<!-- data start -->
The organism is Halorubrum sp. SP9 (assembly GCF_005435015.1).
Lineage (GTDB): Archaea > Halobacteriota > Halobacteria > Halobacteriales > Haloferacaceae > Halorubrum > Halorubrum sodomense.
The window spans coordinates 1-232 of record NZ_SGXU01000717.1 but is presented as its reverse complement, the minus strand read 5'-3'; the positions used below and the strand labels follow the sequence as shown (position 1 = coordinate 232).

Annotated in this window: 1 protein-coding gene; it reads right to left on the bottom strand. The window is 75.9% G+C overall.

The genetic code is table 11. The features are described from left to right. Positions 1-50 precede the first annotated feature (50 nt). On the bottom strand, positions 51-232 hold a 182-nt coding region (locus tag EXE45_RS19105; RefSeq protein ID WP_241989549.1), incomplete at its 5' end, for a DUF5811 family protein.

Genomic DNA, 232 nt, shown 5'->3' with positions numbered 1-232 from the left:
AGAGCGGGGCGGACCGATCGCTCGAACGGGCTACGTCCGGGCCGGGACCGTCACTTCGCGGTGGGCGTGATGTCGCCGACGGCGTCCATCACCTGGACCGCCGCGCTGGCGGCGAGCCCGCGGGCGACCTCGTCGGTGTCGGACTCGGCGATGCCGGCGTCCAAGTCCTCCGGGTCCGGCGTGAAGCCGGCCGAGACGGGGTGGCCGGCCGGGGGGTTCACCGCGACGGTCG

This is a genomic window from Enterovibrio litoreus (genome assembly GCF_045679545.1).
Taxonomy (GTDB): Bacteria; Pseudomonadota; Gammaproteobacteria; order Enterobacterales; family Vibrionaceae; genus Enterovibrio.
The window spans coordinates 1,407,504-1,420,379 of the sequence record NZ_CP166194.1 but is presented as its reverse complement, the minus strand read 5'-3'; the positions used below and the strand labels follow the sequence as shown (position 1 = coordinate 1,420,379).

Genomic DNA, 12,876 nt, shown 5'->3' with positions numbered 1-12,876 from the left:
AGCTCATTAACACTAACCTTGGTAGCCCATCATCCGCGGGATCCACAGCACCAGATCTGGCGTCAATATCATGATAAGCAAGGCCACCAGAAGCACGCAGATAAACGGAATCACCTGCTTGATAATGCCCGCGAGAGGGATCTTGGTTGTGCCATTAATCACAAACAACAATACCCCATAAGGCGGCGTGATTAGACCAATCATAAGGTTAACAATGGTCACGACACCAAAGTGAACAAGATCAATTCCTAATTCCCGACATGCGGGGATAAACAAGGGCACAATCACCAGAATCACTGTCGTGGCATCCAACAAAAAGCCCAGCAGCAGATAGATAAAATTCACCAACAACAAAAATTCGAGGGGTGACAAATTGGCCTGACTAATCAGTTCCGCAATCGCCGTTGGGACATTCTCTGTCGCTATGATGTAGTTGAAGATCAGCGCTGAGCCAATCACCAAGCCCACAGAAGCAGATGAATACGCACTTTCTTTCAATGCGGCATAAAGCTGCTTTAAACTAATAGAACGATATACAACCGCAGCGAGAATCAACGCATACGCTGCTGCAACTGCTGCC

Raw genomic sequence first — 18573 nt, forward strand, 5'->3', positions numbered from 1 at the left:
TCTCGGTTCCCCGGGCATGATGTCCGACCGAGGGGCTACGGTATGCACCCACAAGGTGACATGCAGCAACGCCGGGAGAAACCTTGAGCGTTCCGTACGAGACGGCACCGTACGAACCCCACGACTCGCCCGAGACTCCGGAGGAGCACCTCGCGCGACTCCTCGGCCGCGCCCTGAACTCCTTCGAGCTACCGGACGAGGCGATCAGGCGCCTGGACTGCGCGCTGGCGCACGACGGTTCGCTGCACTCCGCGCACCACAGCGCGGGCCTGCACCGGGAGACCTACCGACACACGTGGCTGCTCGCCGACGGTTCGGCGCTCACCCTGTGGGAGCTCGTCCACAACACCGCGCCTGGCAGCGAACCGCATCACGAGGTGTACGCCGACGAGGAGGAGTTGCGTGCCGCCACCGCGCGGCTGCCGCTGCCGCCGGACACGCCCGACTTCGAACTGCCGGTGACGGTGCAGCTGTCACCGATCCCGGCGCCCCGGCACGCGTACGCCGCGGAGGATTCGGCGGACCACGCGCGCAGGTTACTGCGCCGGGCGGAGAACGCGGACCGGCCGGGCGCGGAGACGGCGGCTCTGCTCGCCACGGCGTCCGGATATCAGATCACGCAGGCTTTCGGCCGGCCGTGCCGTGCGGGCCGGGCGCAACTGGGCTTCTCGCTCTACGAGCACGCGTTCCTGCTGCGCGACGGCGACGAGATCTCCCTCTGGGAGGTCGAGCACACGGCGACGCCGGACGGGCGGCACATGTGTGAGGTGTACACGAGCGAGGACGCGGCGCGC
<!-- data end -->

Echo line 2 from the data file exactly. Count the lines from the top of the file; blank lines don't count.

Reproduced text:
Lineage (GTDB): Archaea > Halobacteriota > Halobacteria > Halobacteriales > Haloferacaceae > Halorubrum > Halorubrum sodomense.